I think it might depend on your blood type!!
"Eat Right 4 Your Type" - Blood Type Diet
The concept to "Eat Right For Your Type" - or "Blood Type Diet " is based on research conducted
by Peter D'Adamo, ND, who claims that people fare better (including with weight management) when
tailoring their diet to their specific blood types. He advises:
Type A typesshould basically stick to fruits and vegetables (high carbs / low fat).
They have thicker blood than other blood types, a sensitive immune system,
and should not consume dairy products, animal fats and meats. They are at
a heightened risk for cardiovascular disease, diabetes and cancer.
Type B typesshould consume a balanced diet (fruits and vegetables, grains, fish, dairy, meat,
but avoid chicken). They have the best chance of bypassing or overcoming
everyday types of diseases, including heart disease and cancer.
Type AB typesshould consume a mostly vegetarian diet, and only on rare occasions some
fish, meat (no chicken), and dairy.
Type O typesshould basically stick to a high protein diet (including red meat), low carbs, and
enriched with fruits and vegetables. They should limit the intake of wheat germ,
whole wheat products, corn, and avoid dairy products and most nuts.
Type O types are commonly affected with hypothyroidism, high stomach acid
(leading to ulcers), and thinner blood with greater resistance to blood clotting.
Additional research on blood types beyond the basic ABO group may be forthcoming in the future.
In support of his theories, P. D'Adamo proposes that lectins cause agglutination (clotting) of blood cells
in an individual with the wrong blood type, and which in turn may create serious liver or kidney problems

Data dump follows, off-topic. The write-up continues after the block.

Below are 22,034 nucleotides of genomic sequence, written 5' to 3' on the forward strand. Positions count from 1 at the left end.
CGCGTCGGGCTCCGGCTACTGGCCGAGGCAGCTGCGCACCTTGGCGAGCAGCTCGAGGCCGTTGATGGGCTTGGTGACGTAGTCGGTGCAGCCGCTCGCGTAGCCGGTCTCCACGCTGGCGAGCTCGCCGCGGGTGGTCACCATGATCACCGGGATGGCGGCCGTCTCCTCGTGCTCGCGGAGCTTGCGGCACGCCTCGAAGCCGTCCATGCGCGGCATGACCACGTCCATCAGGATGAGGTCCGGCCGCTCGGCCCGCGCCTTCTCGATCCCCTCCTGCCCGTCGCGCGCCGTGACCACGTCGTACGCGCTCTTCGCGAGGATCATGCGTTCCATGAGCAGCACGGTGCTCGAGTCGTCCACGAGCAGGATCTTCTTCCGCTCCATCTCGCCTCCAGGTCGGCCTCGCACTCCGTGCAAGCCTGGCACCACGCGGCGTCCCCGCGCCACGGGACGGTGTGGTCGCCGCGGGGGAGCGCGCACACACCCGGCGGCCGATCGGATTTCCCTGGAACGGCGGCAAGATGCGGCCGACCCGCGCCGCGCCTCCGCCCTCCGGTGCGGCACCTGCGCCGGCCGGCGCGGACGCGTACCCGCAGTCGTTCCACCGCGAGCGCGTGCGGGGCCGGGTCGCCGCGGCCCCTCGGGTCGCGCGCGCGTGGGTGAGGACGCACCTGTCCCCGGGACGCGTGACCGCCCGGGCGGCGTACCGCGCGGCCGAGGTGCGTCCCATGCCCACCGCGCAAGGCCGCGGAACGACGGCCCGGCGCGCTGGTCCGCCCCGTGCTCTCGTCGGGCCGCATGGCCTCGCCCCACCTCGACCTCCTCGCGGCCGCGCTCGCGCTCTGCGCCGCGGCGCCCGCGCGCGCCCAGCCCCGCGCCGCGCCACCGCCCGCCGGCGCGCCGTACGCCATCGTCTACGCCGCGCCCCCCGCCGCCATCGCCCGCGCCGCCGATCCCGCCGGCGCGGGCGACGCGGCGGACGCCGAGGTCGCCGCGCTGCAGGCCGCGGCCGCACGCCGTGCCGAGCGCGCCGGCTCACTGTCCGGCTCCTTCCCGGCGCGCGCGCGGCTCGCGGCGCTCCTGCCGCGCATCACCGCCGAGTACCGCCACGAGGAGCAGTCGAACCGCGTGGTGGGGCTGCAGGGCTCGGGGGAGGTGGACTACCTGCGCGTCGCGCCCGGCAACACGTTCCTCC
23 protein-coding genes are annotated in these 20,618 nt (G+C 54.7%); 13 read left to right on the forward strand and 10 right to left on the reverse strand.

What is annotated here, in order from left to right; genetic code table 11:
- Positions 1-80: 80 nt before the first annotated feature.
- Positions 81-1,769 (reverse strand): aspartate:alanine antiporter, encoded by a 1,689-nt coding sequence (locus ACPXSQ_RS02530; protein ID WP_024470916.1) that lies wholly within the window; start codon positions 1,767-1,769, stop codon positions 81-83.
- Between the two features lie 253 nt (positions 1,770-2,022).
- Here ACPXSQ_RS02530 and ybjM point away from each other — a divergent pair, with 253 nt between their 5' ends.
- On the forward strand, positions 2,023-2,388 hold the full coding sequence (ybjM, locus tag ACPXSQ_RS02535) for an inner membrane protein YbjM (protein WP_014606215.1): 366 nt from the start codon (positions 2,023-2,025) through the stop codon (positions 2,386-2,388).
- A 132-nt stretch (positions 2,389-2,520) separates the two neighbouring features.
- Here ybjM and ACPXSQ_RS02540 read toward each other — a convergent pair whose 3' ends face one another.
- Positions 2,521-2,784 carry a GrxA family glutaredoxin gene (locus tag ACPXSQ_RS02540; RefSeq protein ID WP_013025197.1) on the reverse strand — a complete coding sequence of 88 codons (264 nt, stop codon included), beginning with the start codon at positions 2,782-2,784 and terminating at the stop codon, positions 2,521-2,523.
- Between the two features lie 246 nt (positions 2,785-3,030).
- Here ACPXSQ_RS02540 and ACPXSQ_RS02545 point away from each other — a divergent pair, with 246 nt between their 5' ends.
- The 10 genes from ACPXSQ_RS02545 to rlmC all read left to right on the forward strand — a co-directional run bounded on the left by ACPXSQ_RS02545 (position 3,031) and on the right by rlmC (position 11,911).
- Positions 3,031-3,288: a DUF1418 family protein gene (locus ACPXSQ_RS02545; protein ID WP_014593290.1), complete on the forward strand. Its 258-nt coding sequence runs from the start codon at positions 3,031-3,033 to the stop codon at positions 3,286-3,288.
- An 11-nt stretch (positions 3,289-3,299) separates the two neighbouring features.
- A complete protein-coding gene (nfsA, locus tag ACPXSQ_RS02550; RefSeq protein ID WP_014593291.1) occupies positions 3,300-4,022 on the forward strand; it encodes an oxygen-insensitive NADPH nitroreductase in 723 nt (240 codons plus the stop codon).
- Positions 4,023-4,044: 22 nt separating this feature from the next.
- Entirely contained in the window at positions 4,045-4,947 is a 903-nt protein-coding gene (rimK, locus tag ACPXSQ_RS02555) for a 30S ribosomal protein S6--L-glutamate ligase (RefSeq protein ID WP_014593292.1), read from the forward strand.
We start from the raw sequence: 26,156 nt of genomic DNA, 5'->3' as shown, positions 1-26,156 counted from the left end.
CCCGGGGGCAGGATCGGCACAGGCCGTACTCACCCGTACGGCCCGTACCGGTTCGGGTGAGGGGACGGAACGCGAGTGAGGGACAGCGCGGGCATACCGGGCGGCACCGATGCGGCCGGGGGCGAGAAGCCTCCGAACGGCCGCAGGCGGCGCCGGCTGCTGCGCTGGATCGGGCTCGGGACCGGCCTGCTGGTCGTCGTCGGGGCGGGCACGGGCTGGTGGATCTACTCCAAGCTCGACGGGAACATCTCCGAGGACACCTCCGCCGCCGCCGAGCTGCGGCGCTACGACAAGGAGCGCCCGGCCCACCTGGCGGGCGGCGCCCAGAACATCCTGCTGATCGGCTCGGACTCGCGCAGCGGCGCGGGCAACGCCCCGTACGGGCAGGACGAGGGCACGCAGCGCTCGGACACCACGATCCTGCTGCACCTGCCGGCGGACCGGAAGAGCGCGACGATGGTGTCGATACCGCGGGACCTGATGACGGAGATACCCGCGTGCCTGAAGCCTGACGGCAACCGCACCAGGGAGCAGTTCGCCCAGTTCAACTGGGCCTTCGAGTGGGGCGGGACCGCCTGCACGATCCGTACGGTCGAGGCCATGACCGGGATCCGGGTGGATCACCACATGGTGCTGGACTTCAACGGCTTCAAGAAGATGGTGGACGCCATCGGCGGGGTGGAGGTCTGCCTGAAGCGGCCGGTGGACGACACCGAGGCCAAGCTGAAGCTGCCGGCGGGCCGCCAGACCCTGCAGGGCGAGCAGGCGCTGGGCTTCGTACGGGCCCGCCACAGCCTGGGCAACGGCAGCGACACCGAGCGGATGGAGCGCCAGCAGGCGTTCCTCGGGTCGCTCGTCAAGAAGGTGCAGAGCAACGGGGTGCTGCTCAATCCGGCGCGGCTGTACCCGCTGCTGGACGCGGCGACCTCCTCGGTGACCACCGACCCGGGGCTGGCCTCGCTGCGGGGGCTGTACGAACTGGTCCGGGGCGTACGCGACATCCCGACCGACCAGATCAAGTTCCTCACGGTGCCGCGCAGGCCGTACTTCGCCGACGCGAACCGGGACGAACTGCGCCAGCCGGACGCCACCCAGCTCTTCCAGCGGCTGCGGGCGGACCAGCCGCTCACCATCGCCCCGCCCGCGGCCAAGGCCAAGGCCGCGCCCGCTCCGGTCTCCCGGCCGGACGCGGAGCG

as visible under a microscope (lectins are sugar-containing proteins found on the surface of some
foods that may cause various molecules and some types of cells to stick together).
He theorizes further that elevated urine indican levels - prevalent in many gastrointestinal diseases such
as celiac disease, diverticulitis, pancreatic insufficiency, inflammatory bowel diseases and others - can
also be attributed to specific blood types affecting the interactions of foods with intestinal bacteria, and
creating polyamine abnormalities.
In addition, different blood types - according to P. D'Adamo - affect the body's secretory performance
in respect to digestive juices, whereby a blood Type O for instance is capable of producing higher than
average stomach acid levels, which could lead to a greater incidence of gastric ulcers.
How do different Blood Types compare to various medical conditions?
There are some known blood type / disease-risk associations, such as pernicious anemia, diabetes,
or certain types of cancer being slightly more prevalent with Type A compared to Type O individuals,
while in contrast to Type A, Type O individuals have a marginally higher incidence of ulcers / H. Pylori
infections. Types O and B also have greater susceptibility to infectious diseases such as scarlet fever,
cholera, typhoid, or the bubonic plague, while Type A shows greater susceptibility to the smallpox virus,
and it is more prone to blood clotting. Blood-sucking insects (that carry diseases) prefer Type O blood.
How does that help doctors and their patients?
Unfortunately, it doesn't. For instance, gastritis modestly prevails in blood groups A and O, so with
more than 80% of the world population being part of the A or O group, not only would it be impractical
or pointless to suggest dietary changes for preventative or therapeutic purposes, but what should the